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Case 1:11-cv-00733-WHP Document 138 Filed 03/02/12 Page 1 of 16

UNITED STATES DISTRICT COURT
SOUTHERN DISTRICT OF NEW YORK
- - - - - - - - - - - - - - - - - - - - - - - - - - - - - - - - - - x
PENNSYLVANIA PUBLIC SCHOOL
EMPLOYEES' RETIREMENT SYSTEM,
individually and on behalf of all others similarly
situated,

:

:

Plaintiff,

v.

BANK OF AMERICA CORPORATION, et al.,

Defendants.

:

:

:

:

- - - - - - - - - - - - - - - - - - - - - - - - - - - - - - - - - - x

11 Civ. 733 (WHP)

(ECF)

REPLY MEMORANDUM OF LAW IN FURTHER SUPPORT OF THE MOTION OF
DEFENDANTS BANK OF AMERICA CORPORATION, KENNETH D. LEWIS, JOE L.

PRICE, II, BRIAN T. MOYNIHAN, CHARLES H. NOSKI AND NEIL COTTY

TO DISMISS THE CONSOLIDATED CLASS ACTION COMPLAINT

SKADDEN, ARPS, SLATE,
MEAGHER & FLOM LLP
Jay B. Kasner
Christopher P. Malloy
Scott D. Musoff
Four Times Square
New York, NY 10036
(212) 735-3000

Attorneys for Defendants
Bank of America Corporation,
Kenneth D. Lewis, Joe L. Price, II,
Brian T. Moynihan, Charles H. Noski
and Neil Cotty

Case 1:11-cv-00733-WHP Document 138 Filed 03/02/12 Page 2 of 16

TABLE OF CONTENTS

TABLE OF AUTHORITIES......................................................................................................II

TABLE OF ABBREVIATIONS ................................................................................................V

PRELIMINARY STATEMENT .................................................................................................1

ARGUMENT..............................................................................................................................2

I.

PLAINTIFF DOES NOT ADEQUATELY ALLEGE SCIENTER...................................2

A.

B.

C.

Plaintiff's Theory of Fraud is Implausible.............................................................2

Plaintiff's Motive Allegations Are Irrational.........................................................4

Plaintiff Fails To Allege That Any BAC Defendant Acted Recklessly..................4

II.

PLAINTIFF DOES NOT SUFFICIENTLY ALLEGE FALSITY ....................................7

A.

B.

C.

Plaintiff Fails to Allege that BAC Had a Duty to Disclose Regarding
MERS..................................................................................................................7

BAC Did Not Conceal the Extent of Repurchase Claims......................................8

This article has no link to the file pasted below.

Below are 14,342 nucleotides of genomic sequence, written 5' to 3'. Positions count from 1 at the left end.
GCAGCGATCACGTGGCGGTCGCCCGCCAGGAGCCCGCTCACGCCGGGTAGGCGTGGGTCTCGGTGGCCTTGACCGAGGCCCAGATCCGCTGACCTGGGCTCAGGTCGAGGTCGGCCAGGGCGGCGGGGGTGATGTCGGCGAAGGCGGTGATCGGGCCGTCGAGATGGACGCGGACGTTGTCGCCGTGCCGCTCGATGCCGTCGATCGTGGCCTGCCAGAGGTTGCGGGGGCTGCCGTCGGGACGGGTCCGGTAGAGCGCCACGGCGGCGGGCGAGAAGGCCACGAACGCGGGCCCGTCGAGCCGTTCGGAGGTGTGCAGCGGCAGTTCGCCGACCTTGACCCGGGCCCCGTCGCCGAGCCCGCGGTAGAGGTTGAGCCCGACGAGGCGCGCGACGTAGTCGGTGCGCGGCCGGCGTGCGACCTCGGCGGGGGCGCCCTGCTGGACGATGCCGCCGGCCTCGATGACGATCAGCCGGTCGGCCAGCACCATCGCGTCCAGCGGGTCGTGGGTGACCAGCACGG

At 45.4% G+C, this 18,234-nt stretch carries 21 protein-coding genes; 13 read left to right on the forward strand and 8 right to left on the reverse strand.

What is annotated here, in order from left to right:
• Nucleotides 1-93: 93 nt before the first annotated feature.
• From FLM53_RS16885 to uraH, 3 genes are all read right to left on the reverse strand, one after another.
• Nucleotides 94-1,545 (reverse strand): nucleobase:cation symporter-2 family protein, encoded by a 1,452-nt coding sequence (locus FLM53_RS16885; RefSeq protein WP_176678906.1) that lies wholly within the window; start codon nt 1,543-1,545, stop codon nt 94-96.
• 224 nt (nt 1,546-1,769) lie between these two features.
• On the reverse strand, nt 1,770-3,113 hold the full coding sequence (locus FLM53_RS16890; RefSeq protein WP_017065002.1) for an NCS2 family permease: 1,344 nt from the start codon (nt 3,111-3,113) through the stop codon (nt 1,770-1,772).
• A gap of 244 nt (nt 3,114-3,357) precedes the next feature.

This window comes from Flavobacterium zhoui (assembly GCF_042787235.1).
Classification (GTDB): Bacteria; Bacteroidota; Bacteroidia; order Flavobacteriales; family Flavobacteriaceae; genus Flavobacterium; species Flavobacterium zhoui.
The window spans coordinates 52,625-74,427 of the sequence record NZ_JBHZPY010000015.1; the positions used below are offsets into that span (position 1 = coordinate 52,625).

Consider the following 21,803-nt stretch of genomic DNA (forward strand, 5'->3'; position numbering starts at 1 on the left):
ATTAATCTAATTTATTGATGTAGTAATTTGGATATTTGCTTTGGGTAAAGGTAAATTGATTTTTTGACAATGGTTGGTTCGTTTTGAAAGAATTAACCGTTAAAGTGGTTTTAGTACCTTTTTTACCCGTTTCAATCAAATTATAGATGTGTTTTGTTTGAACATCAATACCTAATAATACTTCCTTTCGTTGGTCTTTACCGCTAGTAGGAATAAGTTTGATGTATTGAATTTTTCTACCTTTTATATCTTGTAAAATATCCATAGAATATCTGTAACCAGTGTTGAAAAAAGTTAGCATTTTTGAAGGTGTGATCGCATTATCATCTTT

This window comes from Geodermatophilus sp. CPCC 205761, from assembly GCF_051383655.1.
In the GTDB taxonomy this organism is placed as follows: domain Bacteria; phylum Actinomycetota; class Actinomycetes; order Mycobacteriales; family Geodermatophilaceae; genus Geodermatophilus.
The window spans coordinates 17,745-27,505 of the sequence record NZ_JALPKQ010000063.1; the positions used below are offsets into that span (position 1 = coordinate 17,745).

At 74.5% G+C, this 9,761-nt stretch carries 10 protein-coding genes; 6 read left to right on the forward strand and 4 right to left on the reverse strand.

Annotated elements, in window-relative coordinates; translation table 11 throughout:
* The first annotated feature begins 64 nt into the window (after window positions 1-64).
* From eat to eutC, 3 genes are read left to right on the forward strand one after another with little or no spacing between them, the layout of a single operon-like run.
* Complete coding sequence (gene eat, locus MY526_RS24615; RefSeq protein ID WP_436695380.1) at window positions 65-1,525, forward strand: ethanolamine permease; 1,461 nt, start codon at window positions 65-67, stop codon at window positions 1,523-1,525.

Plaintiff Has Not Alleged Any False Statement Regarding Internal
Controls ...............................................................................................................9

PLAINTIFF DOES NOT ALLEGE LOSS CAUSATION ...............................................9

PLAINTIFF HAS NOT STATED A SECTION 11 CLAIM ..........................................10

III.

IV.

CONCLUSION.........................................................................................................................10

i

Case 1:11-cv-00733-WHP Document 138 Filed 03/02/12 Page 3 of 16

TABLE OF AUTHORITIES

CASES

In re Aegon N.V. Securities Litigation,

No. 03 Civ. 0603(RWS), 2004 WL 1415973 (S.D.N.Y. June 23, 2004).................................7

In re American International Group, Inc. 2008 Securities Litigation,

741 F. Supp. 2d 511 (S.D.N.Y. 2010)....................................................................................8

Borochoff v. GlaxoSmithKline PLC,

No. 07 Civ. 5574(LLS), 2008 WL 2073421 (S.D.N.Y. May 9, 2008) ....................................3

In re CIT Group, Inc. Securities Litigation,

349 F. Supp. 2d 685 (S.D.N.Y. 2004)..............................................................................6, 10

Cervantes v. Countrywide Home Loans, Inc.,

656 F.3d 1034 (9th Cir. 2011) ...............................................................................................5

In re Citigroup, Inc. Securities Litigation,

330 F. Supp. 2d 367 (S.D.N.Y. 2004)................................................................................ 7-8

In re Citigroup, Inc. Securities Litigation,

753 F. Supp. 2d 206 (S.D.N.Y. 2010)....................................................................................8

City of Roseville Employees Retirement System v. Horizon Lines, Ltd.,

442 F. App'x 672 (3rd Cir. 2011)...........................................................................................1

In re Countrywide Financial Corp. Securities Litigation,

588 F. Supp. 2d 1132 (C.D. Cal. 2008)..................................................................................8

DiLeo v. Ernst & Young,

901 F.2d 624 (7th Cir. 1990) .................................................................................................6

Fait v. Regions Financial Corp.,

712 F. Supp. 2d 117 (S.D.N.Y. 2010)....................................................................................9

Fait v. Regions Financial Corp.,

655 F.3d 105 (2d Cir. 2011) ..................................................................................................6

Janus Capital Group, Inc. v. First Derivative Traders,

131 S. Ct. 2296 (2011) ..........................................................................................................5

Kalnit v. Eichler,

264 F.3d 131 (2d Cir. 2001) ..............................................................................................4, 5

ii

Case 1:11-cv-00733-WHP Document 138 Filed 03/02/12 Page 4 of 16

Lentell v. Merrill Lynch & Co.,

396 F.3d 161 (2d Cir. 2005) ..................................................................................................9

Litwin v. Blackstone Group, L.P.,

634 F.3d 706 (2d Cir. 2011) ..................................................................................................2

Local No. 38 International Brotherhood of Electrical Workers Pension Fund v.

American Express Co.,
724 F. Supp. 2d 447 (S.D.N.Y. 2010)....................................................................................6